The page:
Drug Slows Prostate Cancer Spreading to Bone

(February 6, 2012) Earlier today, the U.S. Food and Drug Administration (FDA) reported of an exciting development that has been made regarding the slowing down of prostate cancer spreading to the bone.

 

The drug is called Xgeva, and is said to slow the spread of cancer to the bone in males suffering from difficult-to-treat prostate cancer. However, it does not extend life, and cause significant side effects. The review was made public before Wednesday’s meeting of an FDA panel of outside experts, who will discuss whether or not to consider recommending approval of the injectable drug as a preventive measure for patients with recurring prostate cancer, posing a high risk of bone metastasis (spreading to the bone), as reported by the Associated Press.  Five percent of patients taking the drug did develop osteonecrosis of the jaw (ONJ), meaning that the bone dies as a result of poor blood supply.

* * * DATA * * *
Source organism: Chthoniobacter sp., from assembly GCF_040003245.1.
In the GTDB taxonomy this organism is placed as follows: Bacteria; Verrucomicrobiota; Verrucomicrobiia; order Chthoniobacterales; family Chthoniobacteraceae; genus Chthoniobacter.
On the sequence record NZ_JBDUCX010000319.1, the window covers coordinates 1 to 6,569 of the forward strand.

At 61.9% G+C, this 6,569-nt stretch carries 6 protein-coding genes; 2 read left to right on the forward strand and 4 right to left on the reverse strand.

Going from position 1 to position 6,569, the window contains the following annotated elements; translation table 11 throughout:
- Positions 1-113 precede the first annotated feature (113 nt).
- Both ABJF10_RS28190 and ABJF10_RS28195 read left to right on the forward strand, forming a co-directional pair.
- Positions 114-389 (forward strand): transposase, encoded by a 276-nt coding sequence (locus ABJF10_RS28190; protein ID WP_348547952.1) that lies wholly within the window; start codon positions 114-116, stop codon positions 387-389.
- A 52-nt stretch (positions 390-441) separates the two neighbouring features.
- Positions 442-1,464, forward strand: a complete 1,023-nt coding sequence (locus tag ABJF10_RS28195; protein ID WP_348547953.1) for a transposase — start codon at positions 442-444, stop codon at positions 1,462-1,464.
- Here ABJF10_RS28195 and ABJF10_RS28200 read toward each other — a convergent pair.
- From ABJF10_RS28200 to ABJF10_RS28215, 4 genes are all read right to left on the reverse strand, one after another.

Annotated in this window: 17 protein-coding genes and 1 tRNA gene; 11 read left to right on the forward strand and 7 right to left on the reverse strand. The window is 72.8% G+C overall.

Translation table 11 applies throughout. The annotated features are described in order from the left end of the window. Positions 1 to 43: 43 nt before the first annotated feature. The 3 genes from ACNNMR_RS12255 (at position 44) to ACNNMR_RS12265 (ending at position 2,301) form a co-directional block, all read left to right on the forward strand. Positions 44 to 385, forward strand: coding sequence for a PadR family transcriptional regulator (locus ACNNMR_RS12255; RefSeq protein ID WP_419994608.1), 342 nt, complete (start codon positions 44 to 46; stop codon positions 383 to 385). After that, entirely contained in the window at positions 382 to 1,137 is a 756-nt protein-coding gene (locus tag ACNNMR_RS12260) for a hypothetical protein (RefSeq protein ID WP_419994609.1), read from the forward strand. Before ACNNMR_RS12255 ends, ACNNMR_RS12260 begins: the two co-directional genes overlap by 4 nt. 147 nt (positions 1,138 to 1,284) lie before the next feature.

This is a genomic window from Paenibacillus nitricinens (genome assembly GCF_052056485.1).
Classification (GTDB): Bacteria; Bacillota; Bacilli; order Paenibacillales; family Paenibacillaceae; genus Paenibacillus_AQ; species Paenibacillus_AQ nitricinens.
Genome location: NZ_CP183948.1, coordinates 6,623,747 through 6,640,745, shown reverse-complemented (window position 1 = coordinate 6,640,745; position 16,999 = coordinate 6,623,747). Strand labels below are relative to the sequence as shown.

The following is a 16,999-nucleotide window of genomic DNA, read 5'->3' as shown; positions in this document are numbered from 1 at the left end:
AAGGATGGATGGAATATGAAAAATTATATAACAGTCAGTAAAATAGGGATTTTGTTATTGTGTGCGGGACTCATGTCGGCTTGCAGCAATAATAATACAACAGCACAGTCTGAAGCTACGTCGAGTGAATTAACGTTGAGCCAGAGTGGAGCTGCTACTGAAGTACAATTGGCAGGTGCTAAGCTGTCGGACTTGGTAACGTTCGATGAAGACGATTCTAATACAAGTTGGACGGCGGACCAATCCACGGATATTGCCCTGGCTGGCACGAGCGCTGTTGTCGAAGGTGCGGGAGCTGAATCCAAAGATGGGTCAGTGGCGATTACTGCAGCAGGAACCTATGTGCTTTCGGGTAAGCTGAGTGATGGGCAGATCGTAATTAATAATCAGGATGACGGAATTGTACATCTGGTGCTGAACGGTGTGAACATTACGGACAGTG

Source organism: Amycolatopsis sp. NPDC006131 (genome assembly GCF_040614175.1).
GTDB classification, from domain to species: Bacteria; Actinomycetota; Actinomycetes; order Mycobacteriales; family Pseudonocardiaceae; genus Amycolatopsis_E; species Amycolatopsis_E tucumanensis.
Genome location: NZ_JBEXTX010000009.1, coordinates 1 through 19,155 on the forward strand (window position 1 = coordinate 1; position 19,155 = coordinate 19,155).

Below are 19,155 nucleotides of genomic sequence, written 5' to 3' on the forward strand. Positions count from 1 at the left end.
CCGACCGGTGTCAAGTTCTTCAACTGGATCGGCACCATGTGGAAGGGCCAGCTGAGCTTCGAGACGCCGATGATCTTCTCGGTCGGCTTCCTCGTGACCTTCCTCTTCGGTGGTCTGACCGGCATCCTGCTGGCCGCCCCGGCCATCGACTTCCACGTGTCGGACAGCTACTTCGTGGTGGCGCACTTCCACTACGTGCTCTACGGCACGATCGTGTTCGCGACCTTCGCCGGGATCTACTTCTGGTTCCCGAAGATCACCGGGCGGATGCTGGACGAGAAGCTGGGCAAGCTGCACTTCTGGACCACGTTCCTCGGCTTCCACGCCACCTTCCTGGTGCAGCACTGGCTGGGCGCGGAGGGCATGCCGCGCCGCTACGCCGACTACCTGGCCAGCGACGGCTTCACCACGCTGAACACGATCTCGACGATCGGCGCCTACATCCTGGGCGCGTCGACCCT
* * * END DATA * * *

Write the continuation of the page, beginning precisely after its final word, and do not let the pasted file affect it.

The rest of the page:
Xgeva, manufactured by Amgen, already has approval in the prevention of fractures in cancerous bones. Prolia, a different formulation of Xgeva, is approved for osteoporosis.

 

The FDA panel reviewed an Amgen-conducted study of 1,432 patients and have found that Xgeva slowed the spread of cancer to the bone by approximately 4.2 months, as compared to the placebo, as reported by the Associated Press.

 

This is great news to prostate cancer patients. However, it may be a good idea to wait and see how serious the side effects are, and if the trade-off is worth taking this drug to avoid terrible spread of cancer to the bones.  Hopefully, they will perfect this drug and remove all side effects in time.

 

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